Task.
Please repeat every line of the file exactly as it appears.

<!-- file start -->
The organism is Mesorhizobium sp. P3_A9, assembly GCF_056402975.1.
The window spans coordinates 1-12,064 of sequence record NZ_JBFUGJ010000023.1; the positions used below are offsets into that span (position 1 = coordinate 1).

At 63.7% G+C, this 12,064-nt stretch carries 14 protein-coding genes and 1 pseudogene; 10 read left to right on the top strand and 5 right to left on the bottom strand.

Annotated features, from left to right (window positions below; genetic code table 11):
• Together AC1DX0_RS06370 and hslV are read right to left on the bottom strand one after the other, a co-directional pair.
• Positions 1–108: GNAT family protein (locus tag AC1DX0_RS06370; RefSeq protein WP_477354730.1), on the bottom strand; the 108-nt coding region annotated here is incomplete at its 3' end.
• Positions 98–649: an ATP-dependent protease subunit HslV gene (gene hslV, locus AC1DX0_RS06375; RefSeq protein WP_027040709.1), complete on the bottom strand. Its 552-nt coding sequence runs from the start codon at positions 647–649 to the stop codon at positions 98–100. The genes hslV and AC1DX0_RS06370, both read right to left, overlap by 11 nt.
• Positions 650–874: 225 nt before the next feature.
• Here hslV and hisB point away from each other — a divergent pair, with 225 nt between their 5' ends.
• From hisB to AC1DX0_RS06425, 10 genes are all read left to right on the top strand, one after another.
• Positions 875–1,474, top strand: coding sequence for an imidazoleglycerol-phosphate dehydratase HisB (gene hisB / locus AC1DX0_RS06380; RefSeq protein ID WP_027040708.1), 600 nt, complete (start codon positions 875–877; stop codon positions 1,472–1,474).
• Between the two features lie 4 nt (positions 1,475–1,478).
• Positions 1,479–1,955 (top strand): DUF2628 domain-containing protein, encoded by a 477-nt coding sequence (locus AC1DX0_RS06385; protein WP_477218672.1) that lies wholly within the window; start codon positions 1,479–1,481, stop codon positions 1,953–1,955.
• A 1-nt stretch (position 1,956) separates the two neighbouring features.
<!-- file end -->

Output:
The organism is Mesorhizobium sp. P3_A9, assembly GCF_056402975.1.
The window spans coordinates 1-12,064 of sequence record NZ_JBFUGJ010000023.1; the positions used below are offsets into that span (position 1 = coordinate 1).

At 63.7% G+C, this 12,064-nt stretch carries 14 protein-coding genes and 1 pseudogene; 10 read left to right on the top strand and 5 right to left on the bottom strand.

Annotated features, from left to right (window positions below; genetic code table 11):
• Together AC1DX0_RS06370 and hslV are read right to left on the bottom strand one after the other, a co-directional pair.
• Positions 1–108: GNAT family protein (locus tag AC1DX0_RS06370; RefSeq protein WP_477354730.1), on the bottom strand; the 108-nt coding region annotated here is incomplete at its 3' end.
• Positions 98–649: an ATP-dependent protease subunit HslV gene (gene hslV, locus AC1DX0_RS06375; RefSeq protein WP_027040709.1), complete on the bottom strand. Its 552-nt coding sequence runs from the start codon at positions 647–649 to the stop codon at positions 98–100. The genes hslV and AC1DX0_RS06370, both read right to left, overlap by 11 nt.
• Positions 650–874: 225 nt before the next feature.
• Here hslV and hisB point away from each other — a divergent pair, with 225 nt between their 5' ends.
• From hisB to AC1DX0_RS06425, 10 genes are all read left to right on the top strand, one after another.
• Positions 875–1,474, top strand: coding sequence for an imidazoleglycerol-phosphate dehydratase HisB (gene hisB / locus AC1DX0_RS06380; RefSeq protein ID WP_027040708.1), 600 nt, complete (start codon positions 875–877; stop codon positions 1,472–1,474).
• Between the two features lie 4 nt (positions 1,475–1,478).
• Positions 1,479–1,955 (top strand): DUF2628 domain-containing protein, encoded by a 477-nt coding sequence (locus AC1DX0_RS06385; protein WP_477218672.1) that lies wholly within the window; start codon positions 1,479–1,481, stop codon positions 1,953–1,955.
• A 1-nt stretch (position 1,956) separates the two neighbouring features.